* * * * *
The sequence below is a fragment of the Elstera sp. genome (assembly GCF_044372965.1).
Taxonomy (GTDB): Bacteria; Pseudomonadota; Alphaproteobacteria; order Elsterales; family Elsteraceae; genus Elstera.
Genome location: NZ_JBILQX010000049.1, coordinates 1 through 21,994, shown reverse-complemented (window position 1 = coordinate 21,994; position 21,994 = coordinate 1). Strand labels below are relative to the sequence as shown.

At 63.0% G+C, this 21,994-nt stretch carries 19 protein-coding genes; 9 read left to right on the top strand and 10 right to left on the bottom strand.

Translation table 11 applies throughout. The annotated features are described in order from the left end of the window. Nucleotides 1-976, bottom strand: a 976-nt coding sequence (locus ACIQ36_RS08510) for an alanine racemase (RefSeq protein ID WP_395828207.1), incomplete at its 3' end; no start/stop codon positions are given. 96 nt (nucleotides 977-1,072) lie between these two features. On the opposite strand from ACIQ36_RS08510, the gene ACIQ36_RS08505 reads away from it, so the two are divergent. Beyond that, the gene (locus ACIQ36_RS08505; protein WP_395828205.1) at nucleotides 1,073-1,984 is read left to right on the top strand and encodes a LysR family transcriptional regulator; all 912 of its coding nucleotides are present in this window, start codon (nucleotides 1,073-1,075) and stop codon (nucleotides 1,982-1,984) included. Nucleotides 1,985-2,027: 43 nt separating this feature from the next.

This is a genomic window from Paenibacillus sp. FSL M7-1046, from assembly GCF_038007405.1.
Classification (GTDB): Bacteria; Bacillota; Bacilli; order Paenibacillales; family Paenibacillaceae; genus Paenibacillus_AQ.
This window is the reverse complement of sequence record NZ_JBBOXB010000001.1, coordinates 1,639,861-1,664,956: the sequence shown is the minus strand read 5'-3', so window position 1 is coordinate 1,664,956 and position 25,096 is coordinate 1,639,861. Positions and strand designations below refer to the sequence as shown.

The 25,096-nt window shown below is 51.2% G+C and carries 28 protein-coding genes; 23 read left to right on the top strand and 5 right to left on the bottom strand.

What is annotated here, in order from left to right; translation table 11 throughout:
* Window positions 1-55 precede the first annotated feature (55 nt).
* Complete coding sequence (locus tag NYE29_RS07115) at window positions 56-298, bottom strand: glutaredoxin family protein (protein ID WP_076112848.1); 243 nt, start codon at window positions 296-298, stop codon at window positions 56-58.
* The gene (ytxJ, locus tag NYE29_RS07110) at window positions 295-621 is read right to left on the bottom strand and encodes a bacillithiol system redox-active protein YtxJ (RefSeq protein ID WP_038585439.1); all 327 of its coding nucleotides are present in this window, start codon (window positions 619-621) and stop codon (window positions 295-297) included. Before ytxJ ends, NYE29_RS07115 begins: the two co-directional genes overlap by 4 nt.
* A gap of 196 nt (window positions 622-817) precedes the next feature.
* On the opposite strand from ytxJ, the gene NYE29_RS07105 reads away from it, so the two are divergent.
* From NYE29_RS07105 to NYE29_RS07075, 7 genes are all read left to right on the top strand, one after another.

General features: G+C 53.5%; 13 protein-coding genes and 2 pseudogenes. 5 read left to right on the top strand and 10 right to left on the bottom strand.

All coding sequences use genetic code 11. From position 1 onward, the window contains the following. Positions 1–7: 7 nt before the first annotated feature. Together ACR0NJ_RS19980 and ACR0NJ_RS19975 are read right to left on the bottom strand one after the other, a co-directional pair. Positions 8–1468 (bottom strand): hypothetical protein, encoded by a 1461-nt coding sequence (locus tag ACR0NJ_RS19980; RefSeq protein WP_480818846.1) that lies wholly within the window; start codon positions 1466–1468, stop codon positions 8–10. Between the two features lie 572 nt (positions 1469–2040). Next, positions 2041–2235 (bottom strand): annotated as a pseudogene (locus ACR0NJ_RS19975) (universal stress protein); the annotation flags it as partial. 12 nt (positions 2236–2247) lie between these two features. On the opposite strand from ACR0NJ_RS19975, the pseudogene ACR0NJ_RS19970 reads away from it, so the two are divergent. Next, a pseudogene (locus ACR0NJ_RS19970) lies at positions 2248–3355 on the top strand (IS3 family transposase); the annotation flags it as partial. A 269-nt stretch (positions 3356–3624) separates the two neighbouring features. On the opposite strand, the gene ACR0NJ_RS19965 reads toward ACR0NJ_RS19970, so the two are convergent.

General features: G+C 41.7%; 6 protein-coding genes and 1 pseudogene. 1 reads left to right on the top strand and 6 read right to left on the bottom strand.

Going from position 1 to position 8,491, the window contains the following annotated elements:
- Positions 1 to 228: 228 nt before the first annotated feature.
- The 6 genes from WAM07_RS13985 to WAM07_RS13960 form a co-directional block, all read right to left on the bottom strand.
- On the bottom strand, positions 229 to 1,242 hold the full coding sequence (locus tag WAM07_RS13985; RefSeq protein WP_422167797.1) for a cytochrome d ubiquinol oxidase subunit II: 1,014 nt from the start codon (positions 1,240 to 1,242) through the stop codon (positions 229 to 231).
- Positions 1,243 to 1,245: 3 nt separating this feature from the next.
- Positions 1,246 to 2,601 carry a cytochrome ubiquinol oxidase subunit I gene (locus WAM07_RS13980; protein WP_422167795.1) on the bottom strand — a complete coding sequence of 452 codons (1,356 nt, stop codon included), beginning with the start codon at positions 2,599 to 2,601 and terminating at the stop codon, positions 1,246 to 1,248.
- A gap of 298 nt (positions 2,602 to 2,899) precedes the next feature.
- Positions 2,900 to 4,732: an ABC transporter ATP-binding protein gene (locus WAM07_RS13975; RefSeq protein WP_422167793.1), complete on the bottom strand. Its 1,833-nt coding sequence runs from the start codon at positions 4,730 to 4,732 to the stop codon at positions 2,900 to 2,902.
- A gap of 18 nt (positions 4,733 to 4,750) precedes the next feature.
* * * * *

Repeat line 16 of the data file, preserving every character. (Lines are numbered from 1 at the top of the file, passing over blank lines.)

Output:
* From NYE29_RS07105 to NYE29_RS07075, 7 genes are all read left to right on the top strand, one after another.